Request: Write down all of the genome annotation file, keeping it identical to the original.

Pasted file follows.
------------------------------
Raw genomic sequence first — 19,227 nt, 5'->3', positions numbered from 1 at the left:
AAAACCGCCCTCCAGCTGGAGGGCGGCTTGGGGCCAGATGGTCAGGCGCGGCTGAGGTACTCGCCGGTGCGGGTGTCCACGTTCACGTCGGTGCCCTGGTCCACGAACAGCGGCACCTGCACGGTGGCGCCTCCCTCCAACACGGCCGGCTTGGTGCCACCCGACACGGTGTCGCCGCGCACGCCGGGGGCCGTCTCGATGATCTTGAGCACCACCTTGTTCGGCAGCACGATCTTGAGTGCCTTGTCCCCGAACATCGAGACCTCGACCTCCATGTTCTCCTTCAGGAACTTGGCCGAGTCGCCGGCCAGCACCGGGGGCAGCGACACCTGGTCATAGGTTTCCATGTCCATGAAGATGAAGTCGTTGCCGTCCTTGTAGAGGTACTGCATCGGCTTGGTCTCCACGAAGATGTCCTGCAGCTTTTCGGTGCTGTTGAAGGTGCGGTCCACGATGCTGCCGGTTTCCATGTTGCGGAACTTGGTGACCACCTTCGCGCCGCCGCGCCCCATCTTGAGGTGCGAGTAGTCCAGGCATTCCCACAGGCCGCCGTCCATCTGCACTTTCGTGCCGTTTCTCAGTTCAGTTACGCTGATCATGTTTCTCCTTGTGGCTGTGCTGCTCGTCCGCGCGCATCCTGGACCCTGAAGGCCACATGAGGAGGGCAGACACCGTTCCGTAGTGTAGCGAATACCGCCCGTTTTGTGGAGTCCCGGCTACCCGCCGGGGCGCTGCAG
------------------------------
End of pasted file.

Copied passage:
Raw genomic sequence first — 19,227 nt, 5'->3', positions numbered from 1 at the left:
AAAACCGCCCTCCAGCTGGAGGGCGGCTTGGGGCCAGATGGTCAGGCGCGGCTGAGGTACTCGCCGGTGCGGGTGTCCACGTTCACGTCGGTGCCCTGGTCCACGAACAGCGGCACCTGCACGGTGGCGCCTCCCTCCAACACGGCCGGCTTGGTGCCACCCGACACGGTGTCGCCGCGCACGCCGGGGGCCGTCTCGATGATCTTGAGCACCACCTTGTTCGGCAGCACGATCTTGAGTGCCTTGTCCCCGAACATCGAGACCTCGACCTCCATGTTCTCCTTCAGGAACTTGGCCGAGTCGCCGGCCAGCACCGGGGGCAGCGACACCTGGTCATAGGTTTCCATGTCCATGAAGATGAAGTCGTTGCCGTCCTTGTAGAGGTACTGCATCGGCTTGGTCTCCACGAAGATGTCCTGCAGCTTTTCGGTGCTGTTGAAGGTGCGGTCCACGATGCTGCCGGTTTCCATGTTGCGGAACTTGGTGACCACCTTCGCGCCGCCGCGCCCCATCTTGAGGTGCGAGTAGTCCAGGCATTCCCACAGGCCGCCGTCCATCTGCACTTTCGTGCCGTTTCTCAGTTCAGTTACGCTGATCATGTTTCTCCTTGTGGCTGTGCTGCTCGTCCGCGCGCATCCTGGACCCTGAAGGCCACATGAGGAGGGCAGACACCGTTCCGTAGTGTAGCGAATACCGCCCGTTTTGTGGAGTCCCGGCTACCCGCCGGGGCGCTGCAG